North Carolina Department of Correction news release

Medical Review Saves $500,000

JANUARY 20, 1997

RALEIGH - Some medical bills are as difficult to read as a doctor’s scribble. That’s why two women from the correction medical staff and two from the accounting office joined forces to review medical bills and found more than a half a million dollars in excessive charges over a four-month period.

A careful review of nearly 5,000 medical bills from July 1 to Nov. 30 turned up $556,000 in excessive or unauthorized charges and another $870,000 in questionable claims which are pending while more information is obtained.

"Catching these errors is exactly what Governor Jim Hunt ordered when he charged state employees with rooting out inefficiencies and waste in government," Correction Secretary Mack Jarvis said. "I’m thrilled that the Department of Correction’s controllers office and medical staff took the initiative to work together and help manage tax dollars."

Director of Health Services Bert Rosefield saw the need for a more careful review of medical bills since correction accountants were unfamiliar with the medical terminology and needed an interpreter. Rosefield contracted with Linda Young to organize a pilot project which brought together Dianne Smith and Chandra Clark from the medical staff, and Mary Ellen Minges and temporary employee Keisha Graham from the accounting office. The four began reviewing medical bills item by item and discovered a number of unwarranted charges.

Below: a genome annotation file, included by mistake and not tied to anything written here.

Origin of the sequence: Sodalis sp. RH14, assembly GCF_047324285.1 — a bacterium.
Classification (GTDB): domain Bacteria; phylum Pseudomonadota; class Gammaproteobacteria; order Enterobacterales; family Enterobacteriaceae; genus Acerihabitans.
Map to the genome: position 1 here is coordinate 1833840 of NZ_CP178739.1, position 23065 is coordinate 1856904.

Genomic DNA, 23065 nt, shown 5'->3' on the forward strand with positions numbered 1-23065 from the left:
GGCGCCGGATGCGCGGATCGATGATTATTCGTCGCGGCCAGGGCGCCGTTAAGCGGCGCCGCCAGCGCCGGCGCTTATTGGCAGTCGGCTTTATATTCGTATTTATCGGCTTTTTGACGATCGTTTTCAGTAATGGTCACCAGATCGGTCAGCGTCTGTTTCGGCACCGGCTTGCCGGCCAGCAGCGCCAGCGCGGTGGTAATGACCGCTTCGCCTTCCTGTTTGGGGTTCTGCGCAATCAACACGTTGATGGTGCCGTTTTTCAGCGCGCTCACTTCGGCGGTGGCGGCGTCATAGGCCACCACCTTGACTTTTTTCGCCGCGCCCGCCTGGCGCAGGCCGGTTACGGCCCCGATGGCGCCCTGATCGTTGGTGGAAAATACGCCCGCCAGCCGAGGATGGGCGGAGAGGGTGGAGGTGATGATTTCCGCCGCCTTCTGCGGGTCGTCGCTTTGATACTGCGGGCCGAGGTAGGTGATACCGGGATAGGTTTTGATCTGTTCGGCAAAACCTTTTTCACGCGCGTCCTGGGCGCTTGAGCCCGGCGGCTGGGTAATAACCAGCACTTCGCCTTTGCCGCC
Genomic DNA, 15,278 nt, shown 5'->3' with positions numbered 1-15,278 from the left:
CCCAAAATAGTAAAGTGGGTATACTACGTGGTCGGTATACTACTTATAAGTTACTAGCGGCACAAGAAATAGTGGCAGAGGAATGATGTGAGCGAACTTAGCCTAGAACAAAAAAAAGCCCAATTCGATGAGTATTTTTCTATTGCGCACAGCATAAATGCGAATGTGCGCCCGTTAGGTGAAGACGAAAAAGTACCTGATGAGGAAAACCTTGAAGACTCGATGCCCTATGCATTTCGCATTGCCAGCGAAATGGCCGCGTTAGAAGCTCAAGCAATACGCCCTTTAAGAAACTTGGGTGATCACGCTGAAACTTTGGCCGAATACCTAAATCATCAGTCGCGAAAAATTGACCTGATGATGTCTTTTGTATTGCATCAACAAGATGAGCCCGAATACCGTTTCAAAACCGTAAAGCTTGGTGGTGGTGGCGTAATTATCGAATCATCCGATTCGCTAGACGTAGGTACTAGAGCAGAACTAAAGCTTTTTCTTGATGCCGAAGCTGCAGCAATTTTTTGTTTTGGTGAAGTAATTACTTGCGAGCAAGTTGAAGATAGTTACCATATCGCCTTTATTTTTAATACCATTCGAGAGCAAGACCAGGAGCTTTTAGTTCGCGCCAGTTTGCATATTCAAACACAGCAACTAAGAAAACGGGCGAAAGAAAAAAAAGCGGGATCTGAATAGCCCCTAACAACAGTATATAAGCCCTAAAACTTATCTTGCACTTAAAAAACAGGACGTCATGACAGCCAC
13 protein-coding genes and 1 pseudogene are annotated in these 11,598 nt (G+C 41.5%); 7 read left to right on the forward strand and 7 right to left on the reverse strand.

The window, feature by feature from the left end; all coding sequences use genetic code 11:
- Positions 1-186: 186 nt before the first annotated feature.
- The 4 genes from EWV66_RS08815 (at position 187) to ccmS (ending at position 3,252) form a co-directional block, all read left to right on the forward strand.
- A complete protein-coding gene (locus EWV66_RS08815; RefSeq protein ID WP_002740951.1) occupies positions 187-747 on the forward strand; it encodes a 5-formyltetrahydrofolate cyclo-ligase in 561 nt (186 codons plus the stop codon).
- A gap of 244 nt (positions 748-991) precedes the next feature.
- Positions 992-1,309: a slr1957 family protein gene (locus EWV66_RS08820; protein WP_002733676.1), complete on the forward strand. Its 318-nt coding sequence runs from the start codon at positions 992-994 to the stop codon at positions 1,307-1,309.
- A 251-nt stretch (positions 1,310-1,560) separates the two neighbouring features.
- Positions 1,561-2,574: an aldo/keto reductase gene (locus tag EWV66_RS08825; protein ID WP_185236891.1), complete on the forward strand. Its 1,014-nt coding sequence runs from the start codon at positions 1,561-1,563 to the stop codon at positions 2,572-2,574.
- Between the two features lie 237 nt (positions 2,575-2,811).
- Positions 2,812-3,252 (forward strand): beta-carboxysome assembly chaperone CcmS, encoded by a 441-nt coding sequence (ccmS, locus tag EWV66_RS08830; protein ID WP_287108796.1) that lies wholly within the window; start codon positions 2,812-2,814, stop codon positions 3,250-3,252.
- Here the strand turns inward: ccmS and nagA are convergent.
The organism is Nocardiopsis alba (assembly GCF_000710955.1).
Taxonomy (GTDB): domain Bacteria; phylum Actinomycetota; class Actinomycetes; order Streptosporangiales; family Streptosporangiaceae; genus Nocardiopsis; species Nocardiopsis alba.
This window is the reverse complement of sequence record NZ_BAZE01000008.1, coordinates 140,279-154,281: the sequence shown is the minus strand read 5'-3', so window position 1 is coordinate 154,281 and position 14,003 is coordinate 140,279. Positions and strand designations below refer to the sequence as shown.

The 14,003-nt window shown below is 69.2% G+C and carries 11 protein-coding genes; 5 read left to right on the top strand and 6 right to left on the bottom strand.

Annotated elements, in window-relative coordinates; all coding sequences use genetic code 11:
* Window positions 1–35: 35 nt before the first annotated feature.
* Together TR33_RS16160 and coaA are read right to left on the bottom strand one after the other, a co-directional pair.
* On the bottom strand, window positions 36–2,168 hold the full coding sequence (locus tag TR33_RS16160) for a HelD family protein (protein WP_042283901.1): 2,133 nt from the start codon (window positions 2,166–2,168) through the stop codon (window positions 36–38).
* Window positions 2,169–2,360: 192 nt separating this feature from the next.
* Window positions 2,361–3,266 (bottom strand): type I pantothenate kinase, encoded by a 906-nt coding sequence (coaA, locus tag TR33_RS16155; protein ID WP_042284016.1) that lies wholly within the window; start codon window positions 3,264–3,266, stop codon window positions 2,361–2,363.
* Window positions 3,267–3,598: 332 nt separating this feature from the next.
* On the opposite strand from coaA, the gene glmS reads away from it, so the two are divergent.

Correction Controller Sam Newman said that the accuracy of the review process exceeded expectations, with less than a tenth of a percent of claims appealed by the medical industry.

"These four women have taken on this project in addition to their regular work load, and they well deserve their reputation as being the watch dog of prison health care expenses," Newman said. "We plan to continue scrutinizing medical bills and being a good steward of taxpayer’s money."

Actual expenditures for inmate medical care services was nearly $78 million during the last fiscal year. The department runs two prison hospitals, has infirmaries at three prisons, and a number of staff nurses and contract doctors for each of the other prisons. The Department of Correction runs 87 prisons which hold 32,000 offenders. The department, by law, is required to provide proper medical care for the prisoners.